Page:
Lone tree

Our guide was pointing out the prehistoric waterline of Bonneville Lake when I noticed it: a single tree of surprisingly deep green on a hillside covered in dry, endless grass. It was like a storybook illustration or a prop in a diorama, a tree almost too perfect—gnarled and asymmetrical in just the right places—as if painted or constructed from an idealized memory. We were on a horseback riding adventure. The riding part was not very adventurous—our horses walked in a resigned line, eating thistle and pooping while novices clung to their saddle horns and chafed. But our guide was wonderful. Genuinely in love with the vestige of the Wild West that he promotes; he narrated with stories and encouragement that made us feel a tiny part cowboy. I asked a million random questions and he answered each one as if it were the most important question he had ever been asked before. I was comfortable asking him about the tree.

“Why is that tree out there all by itself? Why are there no other trees or other plants around it?”     

He turned around on his horse (he somehow did not need to hang on in any discernable fashion) and practically twinkled with anticipation. “I am so glad you asked that!” He then explained that this tree is probably hundreds of years old. It produces poisonous berries akin to arsenic. When they fall to the ground, the berries kill all the vegetation around the tree, including its own seedlings. But when there are brush fires, a frequent occurrence in this desert, the flames stop at the dirt line, just short of damaging the tree. The hill has been cleared of plant life over and over, yet the tree thrives because of its own noxious defense system. Our guide told us that several local corporations use this type of “lone tree” as a logo, invoking the tenacity of its long term survival in otherwise harsh surroundings.   

Our explorations moved to lava formations and Native American day caves, but I could not let go of the tree. Back home, I called my sister, an excellent doctor-naturalist-vegetarian resource, and told her the story. She launched into a lecture with an enthusiasm similar to our guide. She explained that my tree (assuming the story was true, she is ever the skeptic) was an example of an evolutionary strategy. Some species utilize a community for preservation: a flock, a colony, a pride. Others kill everything in its path to maintain superiority. Some lay one egg with one partner and tend to their offspring with diligence. Others string or clump hundreds of eggs betting the odds that a few will survive. Others forego reproduction to protect their own existence. There are biological equations that scientists use to weigh these choices and show which strategy will better ensure the Darwinian prerogative. In the case of my tree, environment probably played a huge role in how the species developed; resilience to the razing effects of lightening sparks and random flares became more important than an interconnected bio-relationship such as that in a rainforest.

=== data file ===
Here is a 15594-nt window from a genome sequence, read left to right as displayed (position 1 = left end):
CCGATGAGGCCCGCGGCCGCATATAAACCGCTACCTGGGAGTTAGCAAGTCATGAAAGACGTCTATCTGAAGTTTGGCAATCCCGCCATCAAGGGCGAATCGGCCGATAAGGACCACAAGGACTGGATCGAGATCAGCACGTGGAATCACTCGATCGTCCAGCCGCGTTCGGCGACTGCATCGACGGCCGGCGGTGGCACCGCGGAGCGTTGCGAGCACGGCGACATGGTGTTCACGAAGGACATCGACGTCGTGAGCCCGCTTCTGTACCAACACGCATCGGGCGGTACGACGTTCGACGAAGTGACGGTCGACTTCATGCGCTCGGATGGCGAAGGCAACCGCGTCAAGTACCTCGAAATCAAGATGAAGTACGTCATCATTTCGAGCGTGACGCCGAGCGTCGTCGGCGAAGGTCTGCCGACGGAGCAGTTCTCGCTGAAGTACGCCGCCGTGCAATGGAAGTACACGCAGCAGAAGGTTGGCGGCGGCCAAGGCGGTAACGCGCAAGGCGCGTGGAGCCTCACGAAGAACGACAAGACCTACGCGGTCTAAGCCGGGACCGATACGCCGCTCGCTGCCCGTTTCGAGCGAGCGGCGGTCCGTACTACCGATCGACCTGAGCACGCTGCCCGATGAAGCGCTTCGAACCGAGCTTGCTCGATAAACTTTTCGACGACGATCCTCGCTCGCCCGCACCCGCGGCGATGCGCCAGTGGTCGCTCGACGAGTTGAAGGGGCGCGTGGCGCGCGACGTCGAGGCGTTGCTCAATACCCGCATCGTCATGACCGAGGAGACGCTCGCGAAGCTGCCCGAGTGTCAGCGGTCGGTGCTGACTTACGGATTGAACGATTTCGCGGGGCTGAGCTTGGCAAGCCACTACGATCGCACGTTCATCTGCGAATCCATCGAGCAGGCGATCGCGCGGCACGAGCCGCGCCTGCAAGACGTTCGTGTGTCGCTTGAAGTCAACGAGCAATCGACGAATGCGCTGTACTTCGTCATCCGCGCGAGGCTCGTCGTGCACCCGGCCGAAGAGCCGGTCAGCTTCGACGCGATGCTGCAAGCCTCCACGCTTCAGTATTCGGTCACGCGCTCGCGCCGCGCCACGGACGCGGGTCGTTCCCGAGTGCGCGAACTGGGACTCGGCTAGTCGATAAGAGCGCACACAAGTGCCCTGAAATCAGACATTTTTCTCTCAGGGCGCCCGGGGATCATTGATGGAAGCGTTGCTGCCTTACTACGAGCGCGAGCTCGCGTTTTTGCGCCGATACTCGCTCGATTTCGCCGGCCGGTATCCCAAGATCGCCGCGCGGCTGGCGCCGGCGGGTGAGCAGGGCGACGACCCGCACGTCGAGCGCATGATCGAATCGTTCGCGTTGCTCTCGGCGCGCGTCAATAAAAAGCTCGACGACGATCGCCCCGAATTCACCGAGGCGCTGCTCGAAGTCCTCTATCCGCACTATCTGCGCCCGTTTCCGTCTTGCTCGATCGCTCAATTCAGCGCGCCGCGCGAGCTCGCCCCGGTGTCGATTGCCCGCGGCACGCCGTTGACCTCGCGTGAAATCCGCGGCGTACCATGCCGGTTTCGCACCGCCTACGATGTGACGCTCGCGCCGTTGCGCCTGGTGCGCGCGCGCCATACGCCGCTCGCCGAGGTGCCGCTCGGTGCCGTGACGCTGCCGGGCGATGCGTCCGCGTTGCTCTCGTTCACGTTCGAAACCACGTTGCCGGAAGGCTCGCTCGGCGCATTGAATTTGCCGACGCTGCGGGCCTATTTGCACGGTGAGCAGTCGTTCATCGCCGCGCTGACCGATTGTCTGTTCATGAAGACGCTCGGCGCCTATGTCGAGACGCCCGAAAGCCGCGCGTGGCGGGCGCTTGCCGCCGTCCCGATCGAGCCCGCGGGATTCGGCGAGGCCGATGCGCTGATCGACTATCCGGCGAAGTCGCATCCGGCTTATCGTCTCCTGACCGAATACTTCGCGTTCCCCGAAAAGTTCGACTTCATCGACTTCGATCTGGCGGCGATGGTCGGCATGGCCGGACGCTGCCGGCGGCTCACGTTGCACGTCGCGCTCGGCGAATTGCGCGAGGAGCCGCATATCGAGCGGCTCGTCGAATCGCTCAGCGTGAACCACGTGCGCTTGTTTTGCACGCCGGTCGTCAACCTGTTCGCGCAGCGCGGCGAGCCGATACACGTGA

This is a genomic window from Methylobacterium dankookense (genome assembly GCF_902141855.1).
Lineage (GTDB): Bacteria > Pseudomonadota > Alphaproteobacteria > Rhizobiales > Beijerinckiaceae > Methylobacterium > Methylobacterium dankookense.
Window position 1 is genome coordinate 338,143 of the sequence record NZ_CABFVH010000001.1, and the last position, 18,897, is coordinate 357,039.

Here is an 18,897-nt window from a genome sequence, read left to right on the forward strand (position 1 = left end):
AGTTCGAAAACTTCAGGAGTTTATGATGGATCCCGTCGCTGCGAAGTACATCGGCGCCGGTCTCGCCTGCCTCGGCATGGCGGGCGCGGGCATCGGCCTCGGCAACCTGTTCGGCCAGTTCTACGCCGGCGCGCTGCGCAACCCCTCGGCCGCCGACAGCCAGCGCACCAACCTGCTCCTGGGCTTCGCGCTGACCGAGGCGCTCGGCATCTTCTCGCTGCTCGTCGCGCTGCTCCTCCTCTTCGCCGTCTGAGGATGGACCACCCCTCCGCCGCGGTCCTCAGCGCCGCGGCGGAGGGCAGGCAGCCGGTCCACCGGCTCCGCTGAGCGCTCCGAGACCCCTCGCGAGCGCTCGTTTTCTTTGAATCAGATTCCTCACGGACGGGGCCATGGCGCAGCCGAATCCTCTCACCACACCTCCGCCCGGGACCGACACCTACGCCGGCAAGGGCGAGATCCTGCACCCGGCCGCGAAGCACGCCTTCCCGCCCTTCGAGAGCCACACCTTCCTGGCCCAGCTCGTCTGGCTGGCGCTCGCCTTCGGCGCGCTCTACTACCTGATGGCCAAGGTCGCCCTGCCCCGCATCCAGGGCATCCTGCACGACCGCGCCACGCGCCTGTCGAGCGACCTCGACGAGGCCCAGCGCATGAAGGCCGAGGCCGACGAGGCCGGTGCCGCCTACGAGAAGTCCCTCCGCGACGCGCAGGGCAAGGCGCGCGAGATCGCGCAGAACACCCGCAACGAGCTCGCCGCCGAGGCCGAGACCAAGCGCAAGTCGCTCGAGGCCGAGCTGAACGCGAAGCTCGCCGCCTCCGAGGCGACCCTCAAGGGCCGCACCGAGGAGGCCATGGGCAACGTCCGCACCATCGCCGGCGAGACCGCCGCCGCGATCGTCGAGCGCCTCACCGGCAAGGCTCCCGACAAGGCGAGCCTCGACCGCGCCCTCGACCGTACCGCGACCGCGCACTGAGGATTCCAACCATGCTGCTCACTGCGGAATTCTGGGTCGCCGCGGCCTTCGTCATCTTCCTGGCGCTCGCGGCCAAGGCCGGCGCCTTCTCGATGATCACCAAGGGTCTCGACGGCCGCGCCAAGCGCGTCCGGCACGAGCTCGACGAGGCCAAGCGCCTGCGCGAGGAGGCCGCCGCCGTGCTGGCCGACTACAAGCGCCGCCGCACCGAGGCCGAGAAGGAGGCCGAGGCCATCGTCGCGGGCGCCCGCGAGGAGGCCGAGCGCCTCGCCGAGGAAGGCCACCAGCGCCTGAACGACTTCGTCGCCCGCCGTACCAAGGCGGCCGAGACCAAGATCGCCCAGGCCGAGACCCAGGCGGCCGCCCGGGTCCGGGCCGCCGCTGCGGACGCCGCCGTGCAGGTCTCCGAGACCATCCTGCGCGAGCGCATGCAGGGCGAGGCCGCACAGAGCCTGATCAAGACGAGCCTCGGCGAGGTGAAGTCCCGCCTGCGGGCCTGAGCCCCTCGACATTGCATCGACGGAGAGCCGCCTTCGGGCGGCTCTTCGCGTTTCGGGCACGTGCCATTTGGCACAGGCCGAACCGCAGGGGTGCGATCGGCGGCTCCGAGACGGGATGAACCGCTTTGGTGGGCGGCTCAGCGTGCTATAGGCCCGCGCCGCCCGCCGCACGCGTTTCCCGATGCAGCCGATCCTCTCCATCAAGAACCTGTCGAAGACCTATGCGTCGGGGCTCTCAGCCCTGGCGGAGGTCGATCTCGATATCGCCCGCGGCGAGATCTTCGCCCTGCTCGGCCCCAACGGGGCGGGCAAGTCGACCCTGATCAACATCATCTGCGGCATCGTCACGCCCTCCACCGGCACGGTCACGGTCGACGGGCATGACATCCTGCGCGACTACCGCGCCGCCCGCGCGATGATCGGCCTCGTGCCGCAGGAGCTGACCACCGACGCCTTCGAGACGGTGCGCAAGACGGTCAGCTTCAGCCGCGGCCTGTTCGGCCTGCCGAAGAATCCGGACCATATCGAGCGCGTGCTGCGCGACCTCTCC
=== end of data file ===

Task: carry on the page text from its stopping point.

We moved on to human analogies. There are as many social strategies as there are noses, or hair color, or creases in palms. Certainly environment plays a role in how we evolve. And it is easy to compare the tree to those people who alienate those around them in order to protect themselves from loss or failure. But the more I thought about it, the more I envisioned everyone as the tree with the potential for both toxic and beneficial fruit. Unlike the tree, which adapts without awareness, we have a choice to balance an array of traits and their manifestations, some having a positive and others a negative impact on those we encounter. Over time, the evolution and culmination of all our behavioral selections define who we are and whether or not people want to be near us or whether we want to be near others.